Plus, Rigdon's early assumption of equality with Smith would make sense if Rigdon was equally responsible for starting the whole thing vis-à-vis the creation of the Book of Mormon.
This assumption was held by many in the early church before the formation of the hierarchy. Rigdon did more than double church membership and undoubtedly expected certain privileges and respect. These are things that were inevitable for group making the transition from charismatic-based authority to a more stable institutional-based authority--all of which I covered years ago in Religious Seekers and the Advent of Mormonism.
(now available on the Signature site).
The curtain separating translator from scribe. I'm sure Smith trotted out the "Seer Stone in a Hat" trick when it was necessary to impress his financial backers such as the Whitmers. But why was it ever necessary to separate the scribe from the translator, if the plates were often hidden in a field? It sounds to me that Smith didn't want some or all of his scribes to catch him reading off a pre-existent manuscript.
The only evidence for a curtain separating Joseph Smith from the scribe is Anthon's report of what Harris told him. That was only during the initial stages of the dictation, probably when Joseph Smith copied the characters from the plates and the plates could not be seen. After that and from then on, all the testimony is uniform in stating that Joseph Smith was in the open with his head in the hat. That's why the Spaulding theory never made sense to those who knew the circumstances of dictation, and why the myth flourished among the less informed. With all the sources and information we have today, I'm at a loss to explain its appeal.
Emma to Joseph Smith III. Let's face it: During the Joseph Smith III/polygamy business, Emma made it obvious that she was more than willing and able to lie about historical facts when it suited the purposes of her or her family. So her adherence to the seer-stone-in-a-hat model may have been a bit too convenient in her case.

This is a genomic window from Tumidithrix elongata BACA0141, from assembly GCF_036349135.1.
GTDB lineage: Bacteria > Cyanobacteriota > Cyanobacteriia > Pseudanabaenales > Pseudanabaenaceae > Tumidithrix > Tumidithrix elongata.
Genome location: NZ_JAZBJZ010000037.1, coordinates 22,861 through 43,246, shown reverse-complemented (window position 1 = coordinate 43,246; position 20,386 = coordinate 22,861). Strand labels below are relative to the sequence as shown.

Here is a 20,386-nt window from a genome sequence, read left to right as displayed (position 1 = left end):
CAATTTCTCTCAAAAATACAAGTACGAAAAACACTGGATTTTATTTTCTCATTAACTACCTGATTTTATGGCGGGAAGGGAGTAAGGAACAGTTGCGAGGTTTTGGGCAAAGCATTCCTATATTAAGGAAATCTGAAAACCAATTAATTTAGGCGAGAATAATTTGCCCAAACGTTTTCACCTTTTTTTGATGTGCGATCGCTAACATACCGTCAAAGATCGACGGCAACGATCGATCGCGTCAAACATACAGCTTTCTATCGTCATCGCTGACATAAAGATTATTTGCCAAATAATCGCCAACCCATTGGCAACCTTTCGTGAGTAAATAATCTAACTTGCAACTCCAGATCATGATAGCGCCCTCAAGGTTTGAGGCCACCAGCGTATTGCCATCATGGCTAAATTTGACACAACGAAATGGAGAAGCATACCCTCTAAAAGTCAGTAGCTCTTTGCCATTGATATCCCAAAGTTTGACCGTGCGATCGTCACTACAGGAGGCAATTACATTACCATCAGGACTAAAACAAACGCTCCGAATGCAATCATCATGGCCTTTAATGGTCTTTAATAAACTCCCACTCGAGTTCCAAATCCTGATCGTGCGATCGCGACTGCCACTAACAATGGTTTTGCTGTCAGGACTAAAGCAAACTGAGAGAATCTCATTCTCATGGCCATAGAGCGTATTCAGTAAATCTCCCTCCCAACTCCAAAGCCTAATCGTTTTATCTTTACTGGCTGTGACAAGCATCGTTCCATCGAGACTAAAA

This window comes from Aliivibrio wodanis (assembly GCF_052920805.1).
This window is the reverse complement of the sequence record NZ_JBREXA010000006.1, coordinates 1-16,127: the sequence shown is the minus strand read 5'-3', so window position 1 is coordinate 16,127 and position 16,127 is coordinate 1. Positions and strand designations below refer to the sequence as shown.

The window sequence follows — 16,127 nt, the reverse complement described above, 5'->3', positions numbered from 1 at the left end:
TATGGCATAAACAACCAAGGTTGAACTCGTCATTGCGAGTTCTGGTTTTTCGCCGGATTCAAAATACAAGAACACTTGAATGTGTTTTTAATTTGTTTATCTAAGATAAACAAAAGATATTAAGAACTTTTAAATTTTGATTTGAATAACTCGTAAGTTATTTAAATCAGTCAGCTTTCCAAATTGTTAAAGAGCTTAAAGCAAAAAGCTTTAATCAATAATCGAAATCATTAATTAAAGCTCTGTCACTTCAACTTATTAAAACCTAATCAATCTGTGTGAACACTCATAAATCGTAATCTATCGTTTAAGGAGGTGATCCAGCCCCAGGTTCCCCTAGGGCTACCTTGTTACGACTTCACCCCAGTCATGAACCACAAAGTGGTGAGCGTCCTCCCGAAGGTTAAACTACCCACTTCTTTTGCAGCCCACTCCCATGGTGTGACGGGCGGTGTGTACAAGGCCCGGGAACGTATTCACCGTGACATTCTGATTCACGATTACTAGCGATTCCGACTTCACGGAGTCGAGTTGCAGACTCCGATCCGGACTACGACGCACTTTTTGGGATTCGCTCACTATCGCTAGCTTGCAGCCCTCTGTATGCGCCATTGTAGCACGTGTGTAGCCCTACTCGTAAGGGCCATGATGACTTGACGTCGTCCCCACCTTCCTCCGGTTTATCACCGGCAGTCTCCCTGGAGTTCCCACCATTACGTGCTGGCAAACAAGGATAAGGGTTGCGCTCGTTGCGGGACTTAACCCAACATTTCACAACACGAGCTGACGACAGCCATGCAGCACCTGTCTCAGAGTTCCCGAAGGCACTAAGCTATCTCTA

In a court of law, one can impeach testimony with an argument like that. But historians don't operate that way. They take each issue separately. Just because one lies, doesn't mean they always lie. If such a person is alone in their testimony, that might be cause for caution. But Emma is corroborated by many others. Moreover, in the case with polygamy, she had motivation to lie (or at least dissemble) about polygamy. In the case of Joseph Smith's translation method, one is hard pressed to discover a motivation. One can't simply accuse her of lying because it contradicts one's theory. That would lead to the unlikely assertion that all the witnesses were lying.
Cowdrey, Vanick et. al.'s fine book, Who Really Wrote the Book of Mormon? The Spalding Enigma. This book goes far, far beyond the Conneaut Witnesses. The amount of new sources and statements they've located is breathtaking. I can't possibly do it justice here, but let's just say that the sheer weight of information in that book is another reason I adhere to the Spalding/Rigdon Theory.
JFK assassination theorists have lots of circumstantial arguments as well. And Creationist have mountains of evidence as well. I'm well aware of the tangled web of unsupported inferences Spaulding advocates have woven over the years, but to those who are knowledgeable about the Book of Mormon, Joseph Smith, and early Mormon sources, it doesn't fit. The best cure for the Spaulding theory is a better understanding of Mormon history and contents of the Book of Mormon. It's not as exciting and sensationalistic as conspiracy theories, but it interesting enough for me.